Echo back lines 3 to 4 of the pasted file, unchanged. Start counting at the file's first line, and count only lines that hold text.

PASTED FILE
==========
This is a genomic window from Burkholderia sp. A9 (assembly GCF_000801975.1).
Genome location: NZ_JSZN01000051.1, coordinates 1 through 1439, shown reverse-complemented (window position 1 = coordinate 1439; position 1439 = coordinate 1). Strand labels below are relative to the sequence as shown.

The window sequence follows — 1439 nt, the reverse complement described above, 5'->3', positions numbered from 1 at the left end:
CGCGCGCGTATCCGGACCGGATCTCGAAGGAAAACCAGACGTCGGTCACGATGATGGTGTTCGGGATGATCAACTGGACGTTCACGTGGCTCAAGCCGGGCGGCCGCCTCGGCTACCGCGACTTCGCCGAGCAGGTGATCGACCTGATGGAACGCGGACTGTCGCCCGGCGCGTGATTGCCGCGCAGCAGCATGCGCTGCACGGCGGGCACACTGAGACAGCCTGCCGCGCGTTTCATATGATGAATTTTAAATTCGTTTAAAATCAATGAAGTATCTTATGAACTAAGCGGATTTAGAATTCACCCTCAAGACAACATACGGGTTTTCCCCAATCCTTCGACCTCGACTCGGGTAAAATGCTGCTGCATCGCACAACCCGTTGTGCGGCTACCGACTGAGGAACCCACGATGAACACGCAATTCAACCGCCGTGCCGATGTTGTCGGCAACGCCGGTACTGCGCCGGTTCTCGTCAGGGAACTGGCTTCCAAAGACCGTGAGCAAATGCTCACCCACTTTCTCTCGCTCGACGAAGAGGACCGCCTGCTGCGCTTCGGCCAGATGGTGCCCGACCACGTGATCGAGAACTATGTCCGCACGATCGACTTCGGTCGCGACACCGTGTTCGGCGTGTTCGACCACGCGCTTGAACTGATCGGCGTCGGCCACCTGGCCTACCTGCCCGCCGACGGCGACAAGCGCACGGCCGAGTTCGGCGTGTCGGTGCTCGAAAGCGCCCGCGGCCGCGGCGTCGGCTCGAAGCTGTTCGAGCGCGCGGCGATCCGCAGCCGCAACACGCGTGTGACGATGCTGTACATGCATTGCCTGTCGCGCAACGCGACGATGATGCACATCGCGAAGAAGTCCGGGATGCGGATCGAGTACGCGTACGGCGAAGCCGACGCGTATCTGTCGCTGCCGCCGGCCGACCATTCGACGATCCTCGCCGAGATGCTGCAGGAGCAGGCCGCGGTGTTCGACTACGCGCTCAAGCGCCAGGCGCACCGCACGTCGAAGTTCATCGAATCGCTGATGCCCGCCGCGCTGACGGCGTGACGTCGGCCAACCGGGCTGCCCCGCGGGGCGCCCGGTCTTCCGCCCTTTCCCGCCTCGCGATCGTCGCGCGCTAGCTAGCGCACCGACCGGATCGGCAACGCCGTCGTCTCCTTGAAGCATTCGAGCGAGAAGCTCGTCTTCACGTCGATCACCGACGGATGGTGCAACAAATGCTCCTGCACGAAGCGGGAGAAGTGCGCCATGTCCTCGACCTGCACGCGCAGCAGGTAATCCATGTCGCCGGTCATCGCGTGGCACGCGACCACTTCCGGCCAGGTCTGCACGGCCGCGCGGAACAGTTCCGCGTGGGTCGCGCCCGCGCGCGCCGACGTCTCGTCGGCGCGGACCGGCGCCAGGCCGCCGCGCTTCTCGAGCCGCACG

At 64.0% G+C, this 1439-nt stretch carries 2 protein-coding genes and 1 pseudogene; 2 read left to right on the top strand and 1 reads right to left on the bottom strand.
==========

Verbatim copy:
The window sequence follows — 1439 nt, the reverse complement described above, 5'->3', positions numbered from 1 at the left end:
CGCGCGCGTATCCGGACCGGATCTCGAAGGAAAACCAGACGTCGGTCACGATGATGGTGTTCGGGATGATCAACTGGACGTTCACGTGGCTCAAGCCGGGCGGCCGCCTCGGCTACCGCGACTTCGCCGAGCAGGTGATCGACCTGATGGAACGCGGACTGTCGCCCGGCGCGTGATTGCCGCGCAGCAGCATGCGCTGCACGGCGGGCACACTGAGACAGCCTGCCGCGCGTTTCATATGATGAATTTTAAATTCGTTTAAAATCAATGAAGTATCTTATGAACTAAGCGGATTTAGAATTCACCCTCAAGACAACATACGGGTTTTCCCCAATCCTTCGACCTCGACTCGGGTAAAATGCTGCTGCATCGCACAACCCGTTGTGCGGCTACCGACTGAGGAACCCACGATGAACACGCAATTCAACCGCCGTGCCGATGTTGTCGGCAACGCCGGTACTGCGCCGGTTCTCGTCAGGGAACTGGCTTCCAAAGACCGTGAGCAAATGCTCACCCACTTTCTCTCGCTCGACGAAGAGGACCGCCTGCTGCGCTTCGGCCAGATGGTGCCCGACCACGTGATCGAGAACTATGTCCGCACGATCGACTTCGGTCGCGACACCGTGTTCGGCGTGTTCGACCACGCGCTTGAACTGATCGGCGTCGGCCACCTGGCCTACCTGCCCGCCGACGGCGACAAGCGCACGGCCGAGTTCGGCGTGTCGGTGCTCGAAAGCGCCCGCGGCCGCGGCGTCGGCTCGAAGCTGTTCGAGCGCGCGGCGATCCGCAGCCGCAACACGCGTGTGACGATGCTGTACATGCATTGCCTGTCGCGCAACGCGACGATGATGCACATCGCGAAGAAGTCCGGGATGCGGATCGAGTACGCGTACGGCGAAGCCGACGCGTATCTGTCGCTGCCGCCGGCCGACCATTCGACGATCCTCGCCGAGATGCTGCAGGAGCAGGCCGCGGTGTTCGACTACGCGCTCAAGCGCCAGGCGCACCGCACGTCGAAGTTCATCGAATCGCTGATGCCCGCCGCGCTGACGGCGTGACGTCGGCCAACCGGGCTGCCCCGCGGGGCGCCCGGTCTTCCGCCCTTTCCCGCCTCGCGATCGTCGCGCGCTAGCTAGCGCACCGACCGGATCGGCAACGCCGTCGTCTCCTTGAAGCATTCGAGCGAGAAGCTCGTCTTCACGTCGATCACCGACGGATGGTGCAACAAATGCTCCTGCACGAAGCGGGAGAAGTGCGCCATGTCCTCGACCTGCACGCGCAGCAGGTAATCCATGTCGCCGGTCATCGCGTGGCACGCGACCACTTCCGGCCAGGTCTGCACGGCCGCGCGGAACAGTTCCGCGTGGGTCGCGCCCGCGCGCGCCGACGTCTCGTCGGCGCGGACCGGCGCCAGGCCGCCGCGCTTCTCGAGCCGCACG